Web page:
Afterthought: Credit where due, of course. I tossed the Cui Jean CD (which my lovely sister-in-law bought me in Beijing 10 years ago) into the box, and CDDB correctly identified the CD's title as "?????".

Posted by Chris Clarke at March 7, 2005 12:38 PM TrackBack URL for this entry:
http://www.faultline.org/cgi-bin/mt-tb.cgi/965

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Comments

Perhaps a feature.

I was laughing as I read this, as I am currently going through the process of uploading all my CDs to the sleek white beast, and have been finding the pre-existing categories to be woefully inadequate.

Like "Celtic" is not a bad catch-all, but I've had to add things like "Celtic - Breton" because they are not quite the same! And there should perhaps be a category for modern Celtic as opposed to more traditional stuff. Ditto for "Pop" -- I've had to create subcategories like "Pop - European - Spanish" to distinguish Ella Baila Sola from, say, Sting.

But that's small potatoes. My taxonomy skills have been severely challenged by things like French accordian swing music (resting uncomfortably in "Dance" until I can think of something better), medieval Arabic/Spanish music ("Medieval"? "Middle-Eastern"? What?), novelty songs about Gumby, beautiful tinkly stuff from "Oscar and Lucinda," and other odd stuff. (I have too much of this to want to resort to the unhelpful "Unclassified" genre. Which is a stupid genre anyway -- why not just use a blank?)

What I desperately want is (a) a button to click to distinguish between instrumental, vocal with musical backing, and a cappella, and (b) the ability to list more than one genre per song.

Posted by: Rana at March 7, 2005 01:38 PM
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"...he's lumped into a trashbin taxonomic category meaning, essentially, "Wog," while a host of largely indistinguishable dilettantes from North America each get their own category based on whether they wear plaid flannel or black NuBuck Vinyl when they whine."

I deprecate the genre of the rant, in my old age, Chris, and I don't really want to see you doing more of it, but -- I've never seen anyone do it so well. That's magnificent. Scalding.

Posted by: dale at March 7, 2005 01:56 PM
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Probably appropriate to bring up Marxist-Leninists in a post about the balkanization of musical genre. Trying to discern the differences between, say, screamcore and post-hardcore (both relatively recent outgrowths of emo, from hardcore punk, from metal and punk, on and on and on) is a bit like David Horowitz trying to decide if Senator Obama is a Moderate-Leftist or a Leftist. The tendency in what remains of American Rock 'n' Roll is to be as exclusionary as possible, to form sects as a handy subsitute for community.

Me, I can never figure out if Hedningarna count as "Folk." I never bother to classify genre in iTunes.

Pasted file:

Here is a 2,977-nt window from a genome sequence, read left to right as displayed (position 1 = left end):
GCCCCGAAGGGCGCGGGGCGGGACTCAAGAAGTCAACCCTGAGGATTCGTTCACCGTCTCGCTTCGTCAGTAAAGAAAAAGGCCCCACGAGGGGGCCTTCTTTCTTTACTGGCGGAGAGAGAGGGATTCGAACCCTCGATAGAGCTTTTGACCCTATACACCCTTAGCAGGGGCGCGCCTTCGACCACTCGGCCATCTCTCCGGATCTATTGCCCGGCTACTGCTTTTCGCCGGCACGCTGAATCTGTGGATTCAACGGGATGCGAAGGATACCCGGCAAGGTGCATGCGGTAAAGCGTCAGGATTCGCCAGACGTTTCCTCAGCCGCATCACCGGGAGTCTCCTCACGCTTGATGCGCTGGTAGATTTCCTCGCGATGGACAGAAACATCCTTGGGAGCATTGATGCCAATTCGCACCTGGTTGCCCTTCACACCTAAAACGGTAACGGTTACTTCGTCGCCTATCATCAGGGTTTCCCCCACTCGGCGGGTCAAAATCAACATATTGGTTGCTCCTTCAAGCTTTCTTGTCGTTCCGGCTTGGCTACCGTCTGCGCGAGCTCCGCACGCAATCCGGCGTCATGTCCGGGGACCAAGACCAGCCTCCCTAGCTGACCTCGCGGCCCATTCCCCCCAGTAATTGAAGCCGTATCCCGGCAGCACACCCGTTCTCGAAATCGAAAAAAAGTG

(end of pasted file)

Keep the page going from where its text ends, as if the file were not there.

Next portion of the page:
Posted by: Alex at March 7, 2005 02:10 PM
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to distinguish Ella Baila Sola from, say, Sting.

Easy for me. I've never accidentallly spent twenty minutes looking at photos of Sting.

Posted by: Chris Clarke at March 7, 2005 02:35 PM
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Use the FreeDB instead of the CDDB.

The CDDB was created by millions of people contributing by typing in the names of tracks, etc. Then what did GraceNotes do after they fired the guy who came up with the idea? They declared ownership over the data, said they have copyright on it, and started thinking of ways to extract license fees. The creator of the CDDB was disgusted.
(what a great business plan - I'm thinking of declaring ownership of the US GDP.)

So anyway the people who started CDDB started FreeDB as an open version to compete against what thhey saw as the "stolen" CDDB. If you're gonna type stuff in, submit it there instead.

Posted by: Craig at March 7, 2005 04:03 PM
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Hey thanks, Chris. Without this post, I'd never have known that Regis Philbin has a CD out! Who knew? I did find Regis Gisavo at towerrecords.com in a few compilations - sounds nice.

I dropped out of the U.S. music scene a few years ago when I started listening to a lot of rock music from Central and South America (American/Brit rock having become so boring). It made me decide to learn Spanish (what the hell am I mumbling along to anyway?). Ya know, it's a slippery slope - expose 'em to world music and next thing ya know they'll wanna know about the world...

Posted by: leslee at March 7, 2005 04:32 PM
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Ironically, I had never had this problem until tonight, when iTunes made my Greekpop into World. Sigh. Poor, unidimensional iTunes.

Posted by: Allison at March 7, 2005 11:31 PM